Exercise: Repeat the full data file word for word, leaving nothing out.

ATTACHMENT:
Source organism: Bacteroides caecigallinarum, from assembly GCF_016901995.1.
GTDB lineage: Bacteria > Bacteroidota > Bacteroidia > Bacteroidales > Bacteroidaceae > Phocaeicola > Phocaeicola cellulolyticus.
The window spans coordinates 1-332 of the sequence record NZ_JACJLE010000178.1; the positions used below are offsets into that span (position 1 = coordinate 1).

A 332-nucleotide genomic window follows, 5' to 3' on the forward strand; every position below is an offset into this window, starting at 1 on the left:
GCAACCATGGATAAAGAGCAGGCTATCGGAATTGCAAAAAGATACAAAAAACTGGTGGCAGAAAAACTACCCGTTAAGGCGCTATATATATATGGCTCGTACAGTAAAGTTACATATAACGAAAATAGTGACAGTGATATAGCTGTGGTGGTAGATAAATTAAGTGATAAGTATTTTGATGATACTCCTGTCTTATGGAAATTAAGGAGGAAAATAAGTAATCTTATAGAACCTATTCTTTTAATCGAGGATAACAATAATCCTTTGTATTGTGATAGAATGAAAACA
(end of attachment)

Source organism: Bacteroides caecigallinarum, from assembly GCF_016901995.1.
GTDB lineage: Bacteria > Bacteroidota > Bacteroidia > Bacteroidales > Bacteroidaceae > Phocaeicola > Phocaeicola cellulolyticus.
The window spans coordinates 1-332 of the sequence record NZ_JACJLE010000178.1; the positions used below are offsets into that span (position 1 = coordinate 1).

A 332-nucleotide genomic window follows, 5' to 3' on the forward strand; every position below is an offset into this window, starting at 1 on the left:
GCAACCATGGATAAAGAGCAGGCTATCGGAATTGCAAAAAGATACAAAAAACTGGTGGCAGAAAAACTACCCGTTAAGGCGCTATATATATATGGCTCGTACAGTAAAGTTACATATAACGAAAATAGTGACAGTGATATAGCTGTGGTGGTAGATAAATTAAGTGATAAGTATTTTGATGATACTCCTGTCTTATGGAAATTAAGGAGGAAAATAAGTAATCTTATAGAACCTATTCTTTTAATCGAGGATAACAATAATCCTTTGTATTGTGATAGAATGAAAACA